A majority of HR professionals support flexible working for all employees in principle, according to XpertHR research, but some are concerned about the challenges in practice.
From 30 June 2014, the Children and Families Act 2014 extends the right to request flexible working to all employees with 26 weeks’ service. XpertHR Benchmarking research looks at the impact of flexible working for all, drawing on responses from 326 organisations.
Unsurprisingly, nearly all (96%) respondents are aware of the extension of the right to request flexible working to all employees.
HR is broadly supportive of the changes – according to one services sector respondent they represent a key step “towards a better work/life balance for everybody, and all companies need to buy in with immediate effect in order to be ready and able to comply”.
Two-thirds of HR professionals are either in favour or strongly in favour of flexible working for all, with support strongest among public-sector respondents. One quarter are neutral, while one in 10 remains against or strongly against the changes.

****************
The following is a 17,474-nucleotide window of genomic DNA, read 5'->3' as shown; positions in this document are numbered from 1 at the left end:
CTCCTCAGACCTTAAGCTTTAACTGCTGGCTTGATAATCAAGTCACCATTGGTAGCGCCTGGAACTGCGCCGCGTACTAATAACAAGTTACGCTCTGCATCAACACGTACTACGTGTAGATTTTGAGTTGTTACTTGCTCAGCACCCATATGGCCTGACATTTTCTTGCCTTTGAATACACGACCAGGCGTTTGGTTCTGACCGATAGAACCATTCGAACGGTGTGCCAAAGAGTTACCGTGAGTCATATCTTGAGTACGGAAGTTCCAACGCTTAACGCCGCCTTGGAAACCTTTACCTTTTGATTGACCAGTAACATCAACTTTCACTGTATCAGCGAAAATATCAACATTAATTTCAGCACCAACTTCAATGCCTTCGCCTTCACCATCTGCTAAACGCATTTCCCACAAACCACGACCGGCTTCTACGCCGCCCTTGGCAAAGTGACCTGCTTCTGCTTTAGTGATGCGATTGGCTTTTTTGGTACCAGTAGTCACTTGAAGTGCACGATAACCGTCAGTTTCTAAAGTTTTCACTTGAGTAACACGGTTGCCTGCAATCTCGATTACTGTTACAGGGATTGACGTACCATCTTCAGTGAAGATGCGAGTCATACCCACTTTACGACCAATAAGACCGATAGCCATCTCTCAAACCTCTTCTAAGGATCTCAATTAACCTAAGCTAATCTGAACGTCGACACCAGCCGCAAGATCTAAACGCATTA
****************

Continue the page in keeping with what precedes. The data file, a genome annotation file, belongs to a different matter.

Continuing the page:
Flexible working concerns
But, while UK HR professionals generally welcome flexible working for all in principle, some have expressed concern as to how it will work in practice.
“The publicity that will surround the changes will unfairly raise expectations of what can be achieved,” said one private-sector respondent. “Not all roles are suitable for flexible working and it may raise resentment when requests are rejected.”
Some smaller employers fear that more flexible working requests could mean an increased administrative burden, and that they could face resourcing issues in picking up any slack when requests are accepted. One HR practitioner from a small and medium-sized business said: “It’s good that employees have the right to ask for flexible working. But it’s hard for small businesses to accommodate the requests, which makes us as employers feel pretty rubbish.”
The XpertHR survey suggests that flexible working in the UK remains a mainly female domain. HR professionals said that, at the median, 18% of women and 6% of men in their workforce currently work flexibly.